IBM acquires cloud operator Emptoris
IBM yesterday announced a definitive agreement to acquire Emptoris Inc., a provider of cloud and on-premise analytics software that brings more intelligence to procurement and supply chain operations with spend, supplier and contract management for Smarter Commerce.
Financial terms of the deal were not disclosed.
Emptoris is based in Burlington, Mass. with offices in the U.S., U.K., France, Germany, Australia, India, Brazil and China, with more than 350 customers in 75 countries. Emptoris’ global client base includes spans multiple industries including consumer products, financial services, healthcare, telecommunications, chemical/oil/gas, utilities, construction and industrial manufacturing.
The acquisition is the latest addition to IBM’s Smarter Commerce initiative, launched in March 2011, which is aimed at helping companies respond to shifting customer buying patterns. Emptoris brings to IBM Smarter Commerce a set of new, flexible and integrated solutions that orchestrate and manage the sourcing and procurement of goods and materials as part of supply chain management. Supply chain intelligence using these solutions enables better inventory management and can create large savings opportunities.
IBM SMARTER COMMERCE INTRODUCTION
For example, a large global oil and gas company established a centralized sourcing network across its entire enterprise operating in more than 80 countries, which enabled them to focus on the most strategic, highest cost, frequently-purchased items. This brought speed, transparency and simplification to the sourcing process.
As a result, the company runs thousands of sourcing events per year managing more than 15,000 suppliers in 10 languages, achieving more than 9 percent reduction on managed categories of goods.
IBM has estimated that the Smarter Commerce initiative is a $20 billion market opportunity in software alone. Smarter Commerce helps organizations that are struggling to meet the demands of rapidly shifting customer buying patterns in the era of mobile and social networks.
This new digital marketplace requires companies to respond rapidly to customer demands by automating their buying, marketing, selling and service processes. Developing the right procurement strategy and an adaptive supply chain are keys to success in this evolving environment.
According to industry analysts at Forrester Research, IBM is a recognized leader in multiple categories within Smarter Commerce.
SEE OTHER TOP STORIES IN THE SUPPLY CHAIN DIGITAL CONTENT NETWORK
With this acquisition, IBM builds on its capabilities in the “buy” aspect of Smarter Commerce and extends it to a new line of c-suite executives – chief procurement officers. This growing list of decision makers includes chief information officers, chief financial officers, chief supply chain officers and chief marketing officers.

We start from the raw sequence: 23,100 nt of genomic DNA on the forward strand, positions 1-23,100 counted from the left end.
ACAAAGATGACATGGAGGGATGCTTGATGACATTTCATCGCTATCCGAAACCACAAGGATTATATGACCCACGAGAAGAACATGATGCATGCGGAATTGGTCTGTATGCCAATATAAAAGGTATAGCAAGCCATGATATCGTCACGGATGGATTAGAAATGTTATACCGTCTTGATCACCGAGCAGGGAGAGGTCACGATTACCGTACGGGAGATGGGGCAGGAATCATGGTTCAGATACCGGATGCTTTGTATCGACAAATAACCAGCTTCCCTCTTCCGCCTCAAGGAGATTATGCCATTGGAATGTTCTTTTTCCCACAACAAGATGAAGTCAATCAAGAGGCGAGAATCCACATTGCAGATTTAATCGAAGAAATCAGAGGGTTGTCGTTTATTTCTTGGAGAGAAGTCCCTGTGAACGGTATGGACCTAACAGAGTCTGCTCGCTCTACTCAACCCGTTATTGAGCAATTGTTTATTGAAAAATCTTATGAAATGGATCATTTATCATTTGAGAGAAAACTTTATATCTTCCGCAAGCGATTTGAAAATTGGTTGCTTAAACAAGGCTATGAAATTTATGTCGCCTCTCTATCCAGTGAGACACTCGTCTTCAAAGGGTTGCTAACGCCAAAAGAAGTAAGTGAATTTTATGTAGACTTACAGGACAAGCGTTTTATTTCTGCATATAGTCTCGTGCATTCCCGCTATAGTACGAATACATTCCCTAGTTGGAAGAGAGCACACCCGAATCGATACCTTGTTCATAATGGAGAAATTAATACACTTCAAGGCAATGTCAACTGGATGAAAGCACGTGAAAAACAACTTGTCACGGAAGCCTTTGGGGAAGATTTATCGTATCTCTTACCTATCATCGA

Procurement and sourcing professionals increasingly need better supplier management, spend analysis and contract management solutions to lower sourcing costs and risks. Emptoris is a leader in delivering these benefits by automating vendor selection, negotiation, management and compliance.
Emptoris’ spend management solutions complement the existing B2B integration and supply chain management capabilities IBM acquired through the purchase of Sterling Commerce in 2010. The Emptoris acquisition will allow IBM to deliver more solutions focused on the needs of sourcing and procurement professionals.
“IBM is continuing to deliver innovative solutions to help organizations put the customer at the center of their business operations,” said Craig Hayman, General Manager of Industry Solutions at IBM. “Procurement is being asked to show how it can deliver value to the organization. Adding Emptoris strengthens the comprehensive capabilities we deliver and enables IBM to meet the specific needs of chief procurement officers.”
Emptoris CEO Patrick Quirk was equally excited about the announcement
“Emptoris leadership in the 'buy' or supply chain capabilities of Smarter Commerce enables customers to better source, optimize and control enterprise spending,” Quirk said. “Procurement officers need to manage the full engagement, integrating suppliers with key internal systems and have the capability and visibility to manage compliance and mitigate supply risk. That is the value we bring to the procurement organization.”